PHILADELPHIA (AP) - All the New York Giants have to do to secure a playoff berth is beat a struggling division rival headed nowhere.
That’s no simple task in front of a hostile crowd and a national audience.
There’s plenty at stake when the Giants (10-4) visit Philadelphia (5-9) on Thursday night. A victory would secure New York’s first playoff berth since 2011 and also keep pressure on NFC East-leading Dallas (12-2).
But prime-time games in Philly have been tough on the Giants lately. They lost 27-0 on a Sunday night in 2014, and 27-7 on a Monday night in 2015.
“I’ve been called every name in the book in Philly, but you have to embrace it,” wide receiver Odell Beckham, Jr. said. “They don’t want to see you win. It is a pretty ruthless place down there.”
The Eagles have lost five straight games and they’re 2-9 since a 3-0 start, but six of those losses were one-score games. Among them was a 28-23 loss to the Giants on Nov. 6.
Eli Manning nearly gave that game away. The Eagles had four chances to score the winning touchdown from the Giants 17 in the final minutes after Jordan Hicks made an acrobatic interception of Manning’s pass. However, Carson Wentz threw four straight incomplete passes .
“We’re in all these close games,” Wentz said. “To come up short time and time again, that (stinks). It’s tough and there are things we keep saying we have to learn from. At the end of the day, we have to find a way to win these ballgames.”
They also want to prevent the Giants from celebrating in their house. Last year, the Cardinals and Redskins clinched playoff berths in consecutive games at the Linc.
“There is motivation to definitely make sure that that playoff spot isn’t clinched here in Philly if we can control it,” safety Malcolm Jenkins said.
More things to watch for when the Eagles try to spoil things for the Giants:
BACK IN THE LANE: Eagles right tackle Lane Johnson returns after serving a 10-game suspension for violating the league’s performance enhancing drugs policy. The team was 2-8 without him and used four guys to fill his spot. Halapoulivaati Vaitai, Matt Tobin, Allen Barbre and Isaac Seumalo each had a turn.
“I feel like a lot of things could have happened differently with the season,” Johnson said. “I’m not saying one player could do that much, but I feel like I could have helped the team in a lot of different ways.”
ON JOB TRAINING: The Giants have some rookies playing important roles on offense. Wide receivers Sterling Shepard and Roger Lewis and running back Paul Perkins are gaining valuable experience and making an impact .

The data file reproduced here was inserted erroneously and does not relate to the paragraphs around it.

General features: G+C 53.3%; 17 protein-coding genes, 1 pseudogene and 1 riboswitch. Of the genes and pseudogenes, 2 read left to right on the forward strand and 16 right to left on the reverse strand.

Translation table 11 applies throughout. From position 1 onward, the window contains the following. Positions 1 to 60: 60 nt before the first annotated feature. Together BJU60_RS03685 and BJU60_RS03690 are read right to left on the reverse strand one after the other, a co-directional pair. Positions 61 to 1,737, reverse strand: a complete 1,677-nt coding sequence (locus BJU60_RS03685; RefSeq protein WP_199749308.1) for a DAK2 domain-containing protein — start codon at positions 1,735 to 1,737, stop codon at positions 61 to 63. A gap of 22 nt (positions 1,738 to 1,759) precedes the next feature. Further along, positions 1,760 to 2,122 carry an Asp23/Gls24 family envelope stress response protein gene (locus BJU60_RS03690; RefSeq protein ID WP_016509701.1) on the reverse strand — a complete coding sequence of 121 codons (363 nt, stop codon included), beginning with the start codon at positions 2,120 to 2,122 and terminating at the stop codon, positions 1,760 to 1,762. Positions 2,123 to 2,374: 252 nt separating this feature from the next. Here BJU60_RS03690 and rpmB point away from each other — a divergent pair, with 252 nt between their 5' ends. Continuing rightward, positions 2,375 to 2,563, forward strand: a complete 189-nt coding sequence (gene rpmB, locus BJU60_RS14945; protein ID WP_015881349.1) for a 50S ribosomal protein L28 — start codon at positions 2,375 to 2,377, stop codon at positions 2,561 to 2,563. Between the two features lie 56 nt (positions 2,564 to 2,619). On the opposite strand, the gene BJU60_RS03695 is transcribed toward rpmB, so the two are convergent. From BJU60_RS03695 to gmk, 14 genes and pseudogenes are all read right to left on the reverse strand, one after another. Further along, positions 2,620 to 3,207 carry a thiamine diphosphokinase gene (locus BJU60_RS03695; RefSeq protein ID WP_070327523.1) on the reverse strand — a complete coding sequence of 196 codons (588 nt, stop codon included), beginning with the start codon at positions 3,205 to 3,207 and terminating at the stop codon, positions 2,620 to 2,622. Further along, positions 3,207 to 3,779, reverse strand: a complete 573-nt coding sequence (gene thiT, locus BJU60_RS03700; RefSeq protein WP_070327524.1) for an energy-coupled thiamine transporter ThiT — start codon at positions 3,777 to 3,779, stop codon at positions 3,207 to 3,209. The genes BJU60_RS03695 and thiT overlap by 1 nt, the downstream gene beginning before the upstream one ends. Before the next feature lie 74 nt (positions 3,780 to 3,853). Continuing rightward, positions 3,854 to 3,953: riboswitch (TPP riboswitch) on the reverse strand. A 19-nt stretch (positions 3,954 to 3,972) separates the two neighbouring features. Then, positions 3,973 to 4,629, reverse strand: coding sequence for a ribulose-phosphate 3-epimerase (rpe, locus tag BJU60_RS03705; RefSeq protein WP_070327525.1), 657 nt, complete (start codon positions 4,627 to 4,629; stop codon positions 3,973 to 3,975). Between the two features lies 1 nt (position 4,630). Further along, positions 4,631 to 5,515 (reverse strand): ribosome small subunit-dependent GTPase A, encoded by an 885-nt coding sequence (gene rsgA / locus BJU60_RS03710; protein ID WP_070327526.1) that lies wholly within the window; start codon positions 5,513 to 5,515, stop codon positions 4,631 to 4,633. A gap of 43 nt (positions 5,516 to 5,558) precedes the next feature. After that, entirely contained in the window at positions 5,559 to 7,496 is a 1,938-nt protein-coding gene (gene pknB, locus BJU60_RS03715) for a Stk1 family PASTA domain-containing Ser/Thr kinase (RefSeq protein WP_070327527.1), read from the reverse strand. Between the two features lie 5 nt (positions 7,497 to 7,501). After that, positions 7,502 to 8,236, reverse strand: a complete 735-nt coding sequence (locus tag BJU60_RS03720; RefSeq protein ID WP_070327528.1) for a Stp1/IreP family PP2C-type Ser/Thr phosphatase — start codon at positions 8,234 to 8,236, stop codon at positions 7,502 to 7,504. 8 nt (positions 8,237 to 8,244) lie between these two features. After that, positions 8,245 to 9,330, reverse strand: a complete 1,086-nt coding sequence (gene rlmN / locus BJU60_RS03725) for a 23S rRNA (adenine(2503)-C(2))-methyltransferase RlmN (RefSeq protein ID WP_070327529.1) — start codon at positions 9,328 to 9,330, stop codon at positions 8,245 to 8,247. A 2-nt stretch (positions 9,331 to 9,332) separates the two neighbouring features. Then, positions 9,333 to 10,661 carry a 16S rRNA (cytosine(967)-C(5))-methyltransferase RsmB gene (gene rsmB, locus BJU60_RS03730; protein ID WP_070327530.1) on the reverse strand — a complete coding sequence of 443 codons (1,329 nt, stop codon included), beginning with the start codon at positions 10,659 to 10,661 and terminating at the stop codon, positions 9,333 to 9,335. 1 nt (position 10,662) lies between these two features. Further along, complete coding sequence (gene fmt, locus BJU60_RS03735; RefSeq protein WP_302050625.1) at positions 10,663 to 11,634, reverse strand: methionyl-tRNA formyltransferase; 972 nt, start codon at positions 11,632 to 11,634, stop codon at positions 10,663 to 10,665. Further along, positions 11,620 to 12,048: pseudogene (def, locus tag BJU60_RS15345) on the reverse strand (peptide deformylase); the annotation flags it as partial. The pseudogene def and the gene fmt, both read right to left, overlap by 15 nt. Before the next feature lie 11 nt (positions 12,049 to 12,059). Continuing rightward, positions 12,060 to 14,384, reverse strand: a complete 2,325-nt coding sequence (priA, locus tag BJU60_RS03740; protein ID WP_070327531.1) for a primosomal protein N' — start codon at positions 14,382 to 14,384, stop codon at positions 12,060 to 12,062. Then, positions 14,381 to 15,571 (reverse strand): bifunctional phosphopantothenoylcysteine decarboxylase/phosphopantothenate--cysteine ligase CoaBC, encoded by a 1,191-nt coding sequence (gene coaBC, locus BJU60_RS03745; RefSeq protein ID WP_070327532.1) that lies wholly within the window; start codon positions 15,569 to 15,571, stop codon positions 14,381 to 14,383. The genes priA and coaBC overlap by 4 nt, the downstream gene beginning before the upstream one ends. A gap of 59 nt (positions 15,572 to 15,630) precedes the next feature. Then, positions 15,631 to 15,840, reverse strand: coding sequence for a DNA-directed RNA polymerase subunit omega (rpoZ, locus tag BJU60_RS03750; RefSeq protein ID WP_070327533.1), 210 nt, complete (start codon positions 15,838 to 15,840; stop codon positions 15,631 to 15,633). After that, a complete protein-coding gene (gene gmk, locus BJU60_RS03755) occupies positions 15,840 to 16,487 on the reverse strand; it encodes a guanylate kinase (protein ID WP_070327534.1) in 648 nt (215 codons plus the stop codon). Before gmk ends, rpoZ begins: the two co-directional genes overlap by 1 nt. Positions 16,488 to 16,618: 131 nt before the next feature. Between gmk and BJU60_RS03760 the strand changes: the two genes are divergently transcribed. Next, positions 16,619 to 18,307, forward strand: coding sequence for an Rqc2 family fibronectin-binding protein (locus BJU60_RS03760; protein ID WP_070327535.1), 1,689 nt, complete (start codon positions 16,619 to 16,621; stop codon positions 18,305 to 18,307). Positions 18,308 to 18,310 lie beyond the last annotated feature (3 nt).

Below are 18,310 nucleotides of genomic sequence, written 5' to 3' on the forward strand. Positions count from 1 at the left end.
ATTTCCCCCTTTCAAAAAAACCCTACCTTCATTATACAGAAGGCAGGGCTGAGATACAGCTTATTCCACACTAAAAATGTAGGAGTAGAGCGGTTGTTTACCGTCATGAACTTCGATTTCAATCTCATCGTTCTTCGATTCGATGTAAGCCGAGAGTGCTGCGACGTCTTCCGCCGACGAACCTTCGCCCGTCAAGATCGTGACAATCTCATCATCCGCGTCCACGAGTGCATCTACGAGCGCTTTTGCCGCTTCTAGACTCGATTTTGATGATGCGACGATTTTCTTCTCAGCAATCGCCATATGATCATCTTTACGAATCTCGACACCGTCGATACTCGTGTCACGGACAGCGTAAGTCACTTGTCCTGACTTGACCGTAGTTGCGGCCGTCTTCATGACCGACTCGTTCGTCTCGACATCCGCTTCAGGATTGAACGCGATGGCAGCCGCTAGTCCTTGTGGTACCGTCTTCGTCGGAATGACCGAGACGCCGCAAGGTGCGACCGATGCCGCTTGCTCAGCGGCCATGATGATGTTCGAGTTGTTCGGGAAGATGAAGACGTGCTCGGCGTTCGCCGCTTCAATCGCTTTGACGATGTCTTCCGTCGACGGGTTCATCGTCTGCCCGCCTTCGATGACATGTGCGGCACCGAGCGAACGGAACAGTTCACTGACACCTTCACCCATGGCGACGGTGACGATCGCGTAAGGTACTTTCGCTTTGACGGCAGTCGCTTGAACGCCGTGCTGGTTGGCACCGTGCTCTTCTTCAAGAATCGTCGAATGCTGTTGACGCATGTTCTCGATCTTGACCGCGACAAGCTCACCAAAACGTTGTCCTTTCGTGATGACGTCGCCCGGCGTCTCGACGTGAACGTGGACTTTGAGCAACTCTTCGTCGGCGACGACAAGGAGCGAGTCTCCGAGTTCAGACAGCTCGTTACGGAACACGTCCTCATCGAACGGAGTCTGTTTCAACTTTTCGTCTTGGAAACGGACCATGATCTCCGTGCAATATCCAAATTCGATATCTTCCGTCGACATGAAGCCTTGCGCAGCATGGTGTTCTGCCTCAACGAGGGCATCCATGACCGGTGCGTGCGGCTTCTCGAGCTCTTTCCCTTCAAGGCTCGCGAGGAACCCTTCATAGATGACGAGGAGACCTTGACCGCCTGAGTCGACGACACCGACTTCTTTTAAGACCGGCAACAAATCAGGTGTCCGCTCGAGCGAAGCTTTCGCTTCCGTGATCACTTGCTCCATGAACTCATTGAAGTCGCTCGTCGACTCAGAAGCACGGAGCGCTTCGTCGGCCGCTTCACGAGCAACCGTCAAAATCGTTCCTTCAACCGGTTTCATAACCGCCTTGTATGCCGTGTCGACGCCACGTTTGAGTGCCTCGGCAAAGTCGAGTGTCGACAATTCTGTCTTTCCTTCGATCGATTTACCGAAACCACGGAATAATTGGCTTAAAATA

“We prepare for these situations and they’ll step up and make plays when we need them to,” Manning said. “When you get into the second half of the season, you need those rookies to step up and have a greater role. They’re not really rookies anymore. You can’t have the mistakes. They know what they’re doing and they have to play well.
“I think we’ve done a great job slowly working them in and getting them some opportunities. Now, all of them are having a bigger role in the game plan and in the game.”
SPAGS COMES HOME: Giants defensive coordinator Steve Spagnuolo spent eight seasons as an assistant coach with the Eagles from 1999-2006 before going to New York. His defense shut down Tom Brady and the unbeaten Patriots in the 2008 Super Bowl. Spagnuolo began his second stint with the Giants last year and has turned one of the league’s worst defenses into one of the better units.
“Historically, the defense speaks for itself because it’s a championship defense,” said defensive tackle Damon Harrison, one of New York’s key additions last offseason. “It was just a matter of getting everyone in the right position and getting everyone to buy in and get used to playing with each other. That’s tough when you bring in a new group like we’ve done this offseason. It’s a credit to him.”
THE QBS: Manning has a career-high completion percentage (63.4) but he’s still committing too many turnovers (13 interceptions). The two-time Super Bowl MVP remains one of the most clutch passers. Wentz, meanwhile, has 13 TDs and 13 picks and he’s often been erratic in the first quarter, but he’s shown resilience to bounce back and lead the team in the second half.
NUMBERS LIE: The Eagles are ranked higher than the Giants on offense and defense. They’ve scored more points and have a better turnover differential. Yet, they have five fewer wins. It’s another example of how stats can be misleading.
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